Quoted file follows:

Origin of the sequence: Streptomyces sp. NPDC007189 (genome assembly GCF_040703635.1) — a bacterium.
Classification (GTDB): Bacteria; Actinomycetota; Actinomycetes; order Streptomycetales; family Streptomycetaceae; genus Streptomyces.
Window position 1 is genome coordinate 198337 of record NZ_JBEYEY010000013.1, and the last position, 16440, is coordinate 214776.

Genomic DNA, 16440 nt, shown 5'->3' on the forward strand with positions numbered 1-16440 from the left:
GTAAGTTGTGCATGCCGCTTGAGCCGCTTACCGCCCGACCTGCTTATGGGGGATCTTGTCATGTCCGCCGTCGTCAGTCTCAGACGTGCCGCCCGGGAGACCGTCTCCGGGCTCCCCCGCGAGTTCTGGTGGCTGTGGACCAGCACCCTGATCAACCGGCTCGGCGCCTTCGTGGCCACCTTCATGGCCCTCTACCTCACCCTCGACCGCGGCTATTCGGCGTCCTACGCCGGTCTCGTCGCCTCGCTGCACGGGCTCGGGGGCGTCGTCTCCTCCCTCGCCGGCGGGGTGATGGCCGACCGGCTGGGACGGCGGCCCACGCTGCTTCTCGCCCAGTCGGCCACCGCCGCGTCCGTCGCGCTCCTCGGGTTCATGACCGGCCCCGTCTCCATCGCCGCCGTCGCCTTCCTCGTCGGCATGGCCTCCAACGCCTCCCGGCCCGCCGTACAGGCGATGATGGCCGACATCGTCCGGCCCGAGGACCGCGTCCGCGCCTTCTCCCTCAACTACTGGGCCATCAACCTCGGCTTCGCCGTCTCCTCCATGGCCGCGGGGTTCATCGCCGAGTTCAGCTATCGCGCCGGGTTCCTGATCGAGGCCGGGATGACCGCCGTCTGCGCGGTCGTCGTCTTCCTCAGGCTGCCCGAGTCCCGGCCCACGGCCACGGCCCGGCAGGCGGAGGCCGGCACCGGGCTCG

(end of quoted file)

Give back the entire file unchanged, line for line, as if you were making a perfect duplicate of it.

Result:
Origin of the sequence: Streptomyces sp. NPDC007189 (genome assembly GCF_040703635.1) — a bacterium.
Classification (GTDB): Bacteria; Actinomycetota; Actinomycetes; order Streptomycetales; family Streptomycetaceae; genus Streptomyces.
Window position 1 is genome coordinate 198337 of record NZ_JBEYEY010000013.1, and the last position, 16440, is coordinate 214776.

Genomic DNA, 16440 nt, shown 5'->3' on the forward strand with positions numbered 1-16440 from the left:
GTAAGTTGTGCATGCCGCTTGAGCCGCTTACCGCCCGACCTGCTTATGGGGGATCTTGTCATGTCCGCCGTCGTCAGTCTCAGACGTGCCGCCCGGGAGACCGTCTCCGGGCTCCCCCGCGAGTTCTGGTGGCTGTGGACCAGCACCCTGATCAACCGGCTCGGCGCCTTCGTGGCCACCTTCATGGCCCTCTACCTCACCCTCGACCGCGGCTATTCGGCGTCCTACGCCGGTCTCGTCGCCTCGCTGCACGGGCTCGGGGGCGTCGTCTCCTCCCTCGCCGGCGGGGTGATGGCCGACCGGCTGGGACGGCGGCCCACGCTGCTTCTCGCCCAGTCGGCCACCGCCGCGTCCGTCGCGCTCCTCGGGTTCATGACCGGCCCCGTCTCCATCGCCGCCGTCGCCTTCCTCGTCGGCATGGCCTCCAACGCCTCCCGGCCCGCCGTACAGGCGATGATGGCCGACATCGTCCGGCCCGAGGACCGCGTCCGCGCCTTCTCCCTCAACTACTGGGCCATCAACCTCGGCTTCGCCGTCTCCTCCATGGCCGCGGGGTTCATCGCCGAGTTCAGCTATCGCGCCGGGTTCCTGATCGAGGCCGGGATGACCGCCGTCTGCGCGGTCGTCGTCTTCCTCAGGCTGCCCGAGTCCCGGCCCACGGCCACGGCCCGGCAGGCGGAGGCCGGCACCGGGCTCG